Holocaust Education & Archive Research Team
Key Nazi personalities in
the Camp System
The Labor &
The Labor Camps
The Nazis established Gross-Rosen on the 2 August 1940 in Lower Silesia, as a satellite camp of Sachsenhausen, in the vicinity of the granite quarry of Gross-Rosen. On 1 May 1941 Gross-Rosen became an independent concentration camp; it remained in operation until mid-February 1945, the camps commandants were as follows:
Other notable members of the camp staff were as follows:
Dr. Karl Babor Camp doctor was an expert with the phenol syringe, he took care to always administer slightly more than the lethal dose – “just to make sure.”
After the war he was interned by the Allies, but as one of the “small fry” who had done “nothing serious” he was released. He resumed his studies in Vienna and qualified as a doctor.
Former inmates of Gross-Rosen tracked him down and he fled to Africa. At first, the camp prisoners were put to work in the quarry owned by the SS- Deutsche Erd –und Steinwerke GmbH (SS German Earth and Stone Works) and in the construction of the camp, which was speeded up in the summer of 1943.
This was followed by the building of a large number of sub-camps - the number of prisoners grew steadily from 1,487 in 1941 to 97,414 on the eve of the camp’s liquidation. A total of 125,000 prisoners of different nationalities passed through Gross-Rosen, the number of victims who perished in the camp and during the numerous evacuations is estimated at 40,000.
Jews represented the largest group among the victims in Gross-Rosen and their proportion in the camp population was considerable, particularly in late 1943 and early 1944. Beginning in late 1943, 57,000 Jews were brought there, including 26,000 women.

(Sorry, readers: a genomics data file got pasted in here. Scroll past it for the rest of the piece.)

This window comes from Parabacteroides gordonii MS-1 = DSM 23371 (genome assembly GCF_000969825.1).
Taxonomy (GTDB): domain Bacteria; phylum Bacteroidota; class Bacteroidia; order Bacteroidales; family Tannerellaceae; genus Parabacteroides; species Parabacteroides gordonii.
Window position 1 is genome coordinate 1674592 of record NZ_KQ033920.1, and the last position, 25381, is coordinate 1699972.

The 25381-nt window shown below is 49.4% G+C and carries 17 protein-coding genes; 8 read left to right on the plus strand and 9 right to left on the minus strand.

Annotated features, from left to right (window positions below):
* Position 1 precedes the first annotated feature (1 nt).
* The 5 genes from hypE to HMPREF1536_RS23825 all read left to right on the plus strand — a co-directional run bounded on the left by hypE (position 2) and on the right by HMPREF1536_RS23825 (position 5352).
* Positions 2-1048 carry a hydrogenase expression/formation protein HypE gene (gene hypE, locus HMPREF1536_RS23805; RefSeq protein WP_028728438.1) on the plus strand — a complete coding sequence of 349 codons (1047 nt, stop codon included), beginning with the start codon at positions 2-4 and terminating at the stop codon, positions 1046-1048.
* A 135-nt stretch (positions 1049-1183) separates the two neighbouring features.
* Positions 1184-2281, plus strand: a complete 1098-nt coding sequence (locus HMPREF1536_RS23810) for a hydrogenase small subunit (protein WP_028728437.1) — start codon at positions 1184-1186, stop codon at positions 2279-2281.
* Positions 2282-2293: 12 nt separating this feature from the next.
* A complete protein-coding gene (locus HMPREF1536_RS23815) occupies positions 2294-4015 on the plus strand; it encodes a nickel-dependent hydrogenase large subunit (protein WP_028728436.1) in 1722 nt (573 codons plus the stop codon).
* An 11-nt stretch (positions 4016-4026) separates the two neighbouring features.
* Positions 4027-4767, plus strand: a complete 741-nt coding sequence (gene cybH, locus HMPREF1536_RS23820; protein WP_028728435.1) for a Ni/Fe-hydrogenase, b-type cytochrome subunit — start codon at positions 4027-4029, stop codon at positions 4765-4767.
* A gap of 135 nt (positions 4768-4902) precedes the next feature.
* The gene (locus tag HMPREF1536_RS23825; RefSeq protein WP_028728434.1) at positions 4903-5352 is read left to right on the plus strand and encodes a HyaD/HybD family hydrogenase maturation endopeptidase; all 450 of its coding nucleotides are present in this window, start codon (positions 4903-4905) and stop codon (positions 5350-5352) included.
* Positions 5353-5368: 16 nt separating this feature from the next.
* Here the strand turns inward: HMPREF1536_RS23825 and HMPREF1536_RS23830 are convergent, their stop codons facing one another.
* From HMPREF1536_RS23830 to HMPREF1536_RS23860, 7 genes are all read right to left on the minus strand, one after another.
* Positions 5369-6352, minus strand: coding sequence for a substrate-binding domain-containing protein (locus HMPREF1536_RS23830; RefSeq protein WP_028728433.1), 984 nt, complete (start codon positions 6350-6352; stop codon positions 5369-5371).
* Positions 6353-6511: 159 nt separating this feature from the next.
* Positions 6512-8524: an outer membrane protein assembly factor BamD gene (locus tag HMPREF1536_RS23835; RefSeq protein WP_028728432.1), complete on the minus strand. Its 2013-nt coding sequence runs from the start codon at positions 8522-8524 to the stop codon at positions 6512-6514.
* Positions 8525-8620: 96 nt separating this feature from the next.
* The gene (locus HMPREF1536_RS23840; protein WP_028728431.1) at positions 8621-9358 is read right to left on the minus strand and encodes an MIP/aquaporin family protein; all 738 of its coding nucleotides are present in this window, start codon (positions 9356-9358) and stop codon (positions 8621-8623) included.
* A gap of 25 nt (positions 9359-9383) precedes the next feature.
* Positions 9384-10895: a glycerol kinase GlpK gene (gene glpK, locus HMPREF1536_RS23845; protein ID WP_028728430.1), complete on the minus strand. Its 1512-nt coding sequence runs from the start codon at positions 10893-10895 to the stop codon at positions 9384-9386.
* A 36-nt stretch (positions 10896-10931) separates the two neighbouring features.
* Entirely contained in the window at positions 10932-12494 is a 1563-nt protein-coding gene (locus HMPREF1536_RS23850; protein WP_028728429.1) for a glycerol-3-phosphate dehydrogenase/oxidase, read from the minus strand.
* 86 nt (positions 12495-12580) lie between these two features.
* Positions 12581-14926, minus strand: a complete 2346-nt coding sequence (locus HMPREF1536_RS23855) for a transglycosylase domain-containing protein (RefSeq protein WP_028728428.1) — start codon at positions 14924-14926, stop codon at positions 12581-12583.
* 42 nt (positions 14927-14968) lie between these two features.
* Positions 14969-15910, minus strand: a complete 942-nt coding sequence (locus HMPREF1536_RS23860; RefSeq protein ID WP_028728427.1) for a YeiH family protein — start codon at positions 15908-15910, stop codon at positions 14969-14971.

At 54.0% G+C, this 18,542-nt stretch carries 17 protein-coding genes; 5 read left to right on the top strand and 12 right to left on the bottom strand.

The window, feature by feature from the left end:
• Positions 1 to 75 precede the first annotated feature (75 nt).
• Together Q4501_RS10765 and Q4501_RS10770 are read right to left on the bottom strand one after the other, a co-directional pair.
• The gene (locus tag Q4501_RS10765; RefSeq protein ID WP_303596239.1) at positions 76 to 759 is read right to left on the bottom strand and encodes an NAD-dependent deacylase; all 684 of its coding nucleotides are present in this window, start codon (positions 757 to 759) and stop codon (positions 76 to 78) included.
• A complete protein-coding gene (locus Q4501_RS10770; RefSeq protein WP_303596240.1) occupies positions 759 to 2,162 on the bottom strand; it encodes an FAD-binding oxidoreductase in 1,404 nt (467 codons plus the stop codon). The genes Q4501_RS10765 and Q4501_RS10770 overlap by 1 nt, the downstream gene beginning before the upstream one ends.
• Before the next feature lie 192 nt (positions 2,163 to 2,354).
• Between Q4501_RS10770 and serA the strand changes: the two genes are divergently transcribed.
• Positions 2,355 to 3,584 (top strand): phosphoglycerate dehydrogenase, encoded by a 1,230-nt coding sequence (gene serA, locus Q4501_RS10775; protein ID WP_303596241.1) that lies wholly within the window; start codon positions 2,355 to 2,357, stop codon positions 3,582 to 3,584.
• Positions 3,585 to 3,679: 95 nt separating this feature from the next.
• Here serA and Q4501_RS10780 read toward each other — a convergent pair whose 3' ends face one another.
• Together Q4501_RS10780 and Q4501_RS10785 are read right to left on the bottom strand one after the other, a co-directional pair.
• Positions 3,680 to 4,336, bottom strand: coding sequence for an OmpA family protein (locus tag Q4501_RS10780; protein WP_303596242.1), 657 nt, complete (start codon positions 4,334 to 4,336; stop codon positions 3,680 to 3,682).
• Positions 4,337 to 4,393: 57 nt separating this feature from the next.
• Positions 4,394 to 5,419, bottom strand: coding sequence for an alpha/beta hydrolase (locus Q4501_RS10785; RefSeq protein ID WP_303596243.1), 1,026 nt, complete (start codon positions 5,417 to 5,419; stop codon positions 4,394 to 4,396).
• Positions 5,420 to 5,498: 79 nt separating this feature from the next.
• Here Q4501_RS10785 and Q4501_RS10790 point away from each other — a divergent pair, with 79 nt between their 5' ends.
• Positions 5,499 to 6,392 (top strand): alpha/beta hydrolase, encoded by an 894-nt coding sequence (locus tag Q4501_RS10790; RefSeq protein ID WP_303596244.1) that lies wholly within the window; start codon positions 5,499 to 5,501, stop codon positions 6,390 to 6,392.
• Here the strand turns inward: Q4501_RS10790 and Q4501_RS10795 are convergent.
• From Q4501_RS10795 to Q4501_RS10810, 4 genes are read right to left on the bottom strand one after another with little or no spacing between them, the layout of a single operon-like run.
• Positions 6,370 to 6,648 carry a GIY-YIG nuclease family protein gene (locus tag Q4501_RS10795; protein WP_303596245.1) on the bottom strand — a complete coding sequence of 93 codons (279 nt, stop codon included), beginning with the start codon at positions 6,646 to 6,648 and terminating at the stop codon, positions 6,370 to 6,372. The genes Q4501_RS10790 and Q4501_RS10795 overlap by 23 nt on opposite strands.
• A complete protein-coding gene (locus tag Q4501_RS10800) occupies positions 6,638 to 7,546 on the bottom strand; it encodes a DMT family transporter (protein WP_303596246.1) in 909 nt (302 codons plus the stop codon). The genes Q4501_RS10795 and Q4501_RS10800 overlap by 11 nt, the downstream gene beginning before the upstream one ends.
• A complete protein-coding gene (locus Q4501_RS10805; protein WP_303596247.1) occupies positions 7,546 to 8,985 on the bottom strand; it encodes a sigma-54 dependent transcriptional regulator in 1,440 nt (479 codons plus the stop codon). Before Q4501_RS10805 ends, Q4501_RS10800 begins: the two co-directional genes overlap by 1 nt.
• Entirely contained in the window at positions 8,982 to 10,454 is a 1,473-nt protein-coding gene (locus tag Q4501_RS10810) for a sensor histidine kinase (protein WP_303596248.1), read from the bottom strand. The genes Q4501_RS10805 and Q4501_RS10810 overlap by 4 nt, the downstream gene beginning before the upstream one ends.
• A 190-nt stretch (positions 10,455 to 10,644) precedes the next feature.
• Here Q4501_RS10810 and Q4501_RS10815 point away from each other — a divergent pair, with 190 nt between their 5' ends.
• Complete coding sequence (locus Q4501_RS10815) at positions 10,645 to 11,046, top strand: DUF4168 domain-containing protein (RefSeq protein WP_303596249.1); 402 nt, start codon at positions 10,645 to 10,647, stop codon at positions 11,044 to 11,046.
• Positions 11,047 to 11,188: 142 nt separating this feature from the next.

The assignment of Jews to the camp and their use as manpower for the German war effort resulted from a re-organisation of the SS methods for exploiting Jews and from the evacuation of the Plaszow labour camp and of the Auschwitz-Birkenau extermination camp.
The first Jewish prisoners to arrive in Gross-Rosen were sent there from Dachau, 48 Jews on 18 June 1941 and Sachsenhausen, 32 on 13 August 1941, 21 on 18 September 1941 and 94 on 20 September.
In 1942 small groups of Jews totalling 100 persons arrived from the Tarnow prison, in the Radom district, and from the German concentration camps of Sachsenhausen and Buchenwald. They were housed in Block 4, which was run by German convicts, G. Prill, A. Radtke, and P. Alt. Prill and Radtke were particularly brutal sadists and murderers.
The living and working conditions of the Jewish prisoners were extraordinarily harsh and inhumane. In addition to the backbreaking work in the quarry and the construction of the camp, they were also exploited during what was supposed to be their rest periods.
The Jewish prisoners were not permitted to establish contact with one another, each prisoner being restricted to his own block, they were also denied medical attention. Before long their state of health had deteriorated and they were completely exhausted.
The mortality rate was high, and by the end of 1941, 84 had died, others became living skeletons, and in December 1941, 119 of these were victims of a Euthanasia programme selection.
The high mortality rate continued in 1942, prisoners classified as “disabled” were sent to Dachau, the last 37 Jewish prisoners were transferred to Auschwitz on 16 October of that year, in the course of an operation designed to remove Jews from all camps situated in the Reich. For a period of twelve months, Gross-Rosen was Juden-frei (free of Jews).